In Terms Of

Here They Are

Artist Panel: We Are Here!
Thursday, May 31, 2012
National Museum of the American Indian, Smithsonian Institution, New York

A panel of the five artists in the exhibition We Are Here! Eiteljorg Contemporary Art Fellowship (June 2–September 23, 2012) at the Smithsonian Institution’s National Museum of the American Indian in lower Manhattan preceded the opening reception. Kathleen Ash-Milby, a curator at the museum, moderated the panel, which was brief in length. The artists (and their tribal affiliations) were Bonnie Devine (Ojibwa), Skawennati Fragnito (Mohawk), Alan Michelson (Mohawk), Duane Slick (Meskwaki/Ho-Chunk), and Anna Tsouhlarakis (Navajo/Creek). Each was educated in North America: Devine and Skawennati are Canadian; the other three are Americans.

Organized biennially by the Eiteljorg Museum of American Indians and Western Art in Indianapolis, Indiana, since 1999, the fellowship exhibition provide insight to the issues, concerns, and methods of leading Native American artists working today. The present iteration, featuring painting, photography, installation, video, and sculpture, is the first fellowship show to travel.

At the podium, the curator Kathleen Ash-Milby introduces the speakers, from left: Alan Michelson, Skawennati Fragnito, Duane Slick, Bonnie Devine, and Anna Tsouhlarakis (photograph by Christopher Howard)

The panel’s conversation focused on what it means to be a Native American artist, in particular one who works in new media. For Michelson, drifting toward new media was an organic process as he followed the ideas that interested him. He once was a landscape painter but now is addressing the same problematic genre, for Native Americans, in a different form. Skawennati began using computers to make art after taking a design class in art school. The medium matches the content, which for her is imagining and depicting Native peoples in the future.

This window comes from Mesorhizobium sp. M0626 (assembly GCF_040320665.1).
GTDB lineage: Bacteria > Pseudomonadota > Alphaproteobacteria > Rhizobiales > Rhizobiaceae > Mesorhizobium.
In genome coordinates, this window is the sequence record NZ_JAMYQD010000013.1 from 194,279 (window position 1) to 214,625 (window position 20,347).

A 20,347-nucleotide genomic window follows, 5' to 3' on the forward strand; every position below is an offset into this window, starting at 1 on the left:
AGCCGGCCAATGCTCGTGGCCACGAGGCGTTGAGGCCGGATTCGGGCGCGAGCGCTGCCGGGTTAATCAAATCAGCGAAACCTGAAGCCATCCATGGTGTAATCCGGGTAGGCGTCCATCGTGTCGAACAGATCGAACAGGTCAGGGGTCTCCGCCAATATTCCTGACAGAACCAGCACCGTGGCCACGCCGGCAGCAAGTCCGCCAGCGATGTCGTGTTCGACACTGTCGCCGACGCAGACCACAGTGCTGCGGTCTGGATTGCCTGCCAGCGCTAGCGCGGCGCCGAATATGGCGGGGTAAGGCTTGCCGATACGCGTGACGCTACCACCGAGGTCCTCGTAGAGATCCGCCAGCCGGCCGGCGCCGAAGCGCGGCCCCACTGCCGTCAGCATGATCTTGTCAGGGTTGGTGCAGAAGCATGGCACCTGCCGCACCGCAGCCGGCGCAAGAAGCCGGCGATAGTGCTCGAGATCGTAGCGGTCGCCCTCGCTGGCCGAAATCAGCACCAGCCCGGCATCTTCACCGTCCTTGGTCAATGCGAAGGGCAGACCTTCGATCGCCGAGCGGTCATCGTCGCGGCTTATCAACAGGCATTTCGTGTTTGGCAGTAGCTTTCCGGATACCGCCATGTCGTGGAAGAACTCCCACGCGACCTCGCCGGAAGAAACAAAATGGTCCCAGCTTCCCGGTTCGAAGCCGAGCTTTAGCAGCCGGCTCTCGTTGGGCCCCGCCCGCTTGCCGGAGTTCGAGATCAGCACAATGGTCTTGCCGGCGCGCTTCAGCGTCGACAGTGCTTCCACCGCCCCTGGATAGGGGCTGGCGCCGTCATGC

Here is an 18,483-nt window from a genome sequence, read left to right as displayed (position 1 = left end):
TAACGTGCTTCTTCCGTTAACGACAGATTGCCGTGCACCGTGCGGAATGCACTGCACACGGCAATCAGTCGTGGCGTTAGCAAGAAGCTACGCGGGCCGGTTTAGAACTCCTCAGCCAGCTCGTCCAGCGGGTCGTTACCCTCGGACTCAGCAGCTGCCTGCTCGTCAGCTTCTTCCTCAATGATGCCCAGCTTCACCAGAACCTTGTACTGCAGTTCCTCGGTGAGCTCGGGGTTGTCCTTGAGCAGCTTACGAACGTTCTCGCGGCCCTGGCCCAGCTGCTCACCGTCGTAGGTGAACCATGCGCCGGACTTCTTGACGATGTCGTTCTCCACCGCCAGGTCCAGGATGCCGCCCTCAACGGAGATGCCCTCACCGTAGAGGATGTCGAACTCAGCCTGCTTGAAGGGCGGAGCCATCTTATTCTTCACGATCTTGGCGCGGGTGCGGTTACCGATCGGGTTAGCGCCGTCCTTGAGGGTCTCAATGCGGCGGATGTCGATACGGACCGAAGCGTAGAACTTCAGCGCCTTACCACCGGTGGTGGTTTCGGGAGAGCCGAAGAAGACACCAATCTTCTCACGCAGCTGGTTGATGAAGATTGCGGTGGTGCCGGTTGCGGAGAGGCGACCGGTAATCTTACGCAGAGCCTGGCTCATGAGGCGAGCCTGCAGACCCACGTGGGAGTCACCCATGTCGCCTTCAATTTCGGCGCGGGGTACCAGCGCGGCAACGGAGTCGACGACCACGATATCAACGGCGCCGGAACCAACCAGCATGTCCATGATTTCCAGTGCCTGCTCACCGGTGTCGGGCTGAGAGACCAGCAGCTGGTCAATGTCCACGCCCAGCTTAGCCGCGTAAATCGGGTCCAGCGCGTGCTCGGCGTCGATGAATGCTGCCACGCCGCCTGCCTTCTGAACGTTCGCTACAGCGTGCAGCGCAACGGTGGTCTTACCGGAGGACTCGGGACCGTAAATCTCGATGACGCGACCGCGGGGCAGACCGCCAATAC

Tsouhlarakis, who made crafts and jewelry as a kid but now works in new media, claimed that Native artists face fewer constraints in photography, video, installation, and performance, so the genre is more open. Tsouhlarakis says images of hands in her video Einstein’s Dream reference Navajo conceptions of time.

Two works by Skawennati Fragnito: Imagining Indians in the 25th Century (left) and TimeTraveller (artworks © Skawennati Fragnito)

Like Ash-Milby, I was intrigued by Skawennati’s focus on the future, rather than looking back toward an ideal and/or troubled past. This artist still believes in the allure of virtual reality, with Second Life being a significant place to hang out, do business, or have relationships. (I’ve never known anyone who participates in Second Life.) Through her work Skawennati is ensuring that Native Americans are not only populating but also maintaining visibility in cyberspace.

Devine is more traditional: “I like to make things. It’s pretty simple.” She is a curious creator, interested in activating her materials: paper, sewing, lights, scissors, pots of glue. Slick is also an old-fashioned painter, an evocative statement because the tradition to which he refers is Western art history. “Growing up in Iowa—and I don’t want to tell a sob story—all I had was painting,” he admitted. His work deals with “time tripping” through nineteenth-century printmaking and the legacy of photography.

Duane Slick, A Multiplicity of Sunrises, 2010, acrylic on linen, 24 x 36 in. (artwork © Duane Slick)

Considering the different kinds of “skins” and alternative notions of craft in virtual reality, Skawennati wonders how we can detect the proverbial hand of the artist in all art—or only imagine that it is there. She is all about materials, as opposed to Tsouhlarakis’s interest in ephemerality. Mastering digital technology is difficult, Devine said, and she is instead a quilter.

Michelson encouraged the audience to “see the show. That’s where we speak.” And so the panel ended and the opening reception began.

In Terms Of count: 2.

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